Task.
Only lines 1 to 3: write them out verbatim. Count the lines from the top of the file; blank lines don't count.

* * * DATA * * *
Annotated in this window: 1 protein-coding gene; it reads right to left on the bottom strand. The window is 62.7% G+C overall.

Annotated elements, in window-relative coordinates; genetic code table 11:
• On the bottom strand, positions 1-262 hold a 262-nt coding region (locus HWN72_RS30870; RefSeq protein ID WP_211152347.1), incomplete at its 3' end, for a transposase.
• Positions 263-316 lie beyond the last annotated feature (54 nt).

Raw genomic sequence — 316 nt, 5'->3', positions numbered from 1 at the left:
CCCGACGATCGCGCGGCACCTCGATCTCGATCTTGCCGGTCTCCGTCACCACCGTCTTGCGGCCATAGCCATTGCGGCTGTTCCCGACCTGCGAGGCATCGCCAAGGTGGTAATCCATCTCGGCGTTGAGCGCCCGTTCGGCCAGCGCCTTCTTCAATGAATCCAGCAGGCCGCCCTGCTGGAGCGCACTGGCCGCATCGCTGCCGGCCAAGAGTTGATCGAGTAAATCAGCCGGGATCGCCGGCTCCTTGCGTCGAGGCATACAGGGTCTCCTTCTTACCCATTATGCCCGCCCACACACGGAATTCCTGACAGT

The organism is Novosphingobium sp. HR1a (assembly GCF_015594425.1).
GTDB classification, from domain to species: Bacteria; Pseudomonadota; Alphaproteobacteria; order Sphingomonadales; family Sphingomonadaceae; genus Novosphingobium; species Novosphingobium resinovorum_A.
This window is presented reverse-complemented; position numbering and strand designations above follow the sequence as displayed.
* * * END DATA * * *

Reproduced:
Annotated in this window: 1 protein-coding gene; it reads right to left on the bottom strand. The window is 62.7% G+C overall.

Annotated elements, in window-relative coordinates; genetic code table 11:
• On the bottom strand, positions 1-262 hold a 262-nt coding region (locus HWN72_RS30870; RefSeq protein ID WP_211152347.1), incomplete at its 3' end, for a transposase.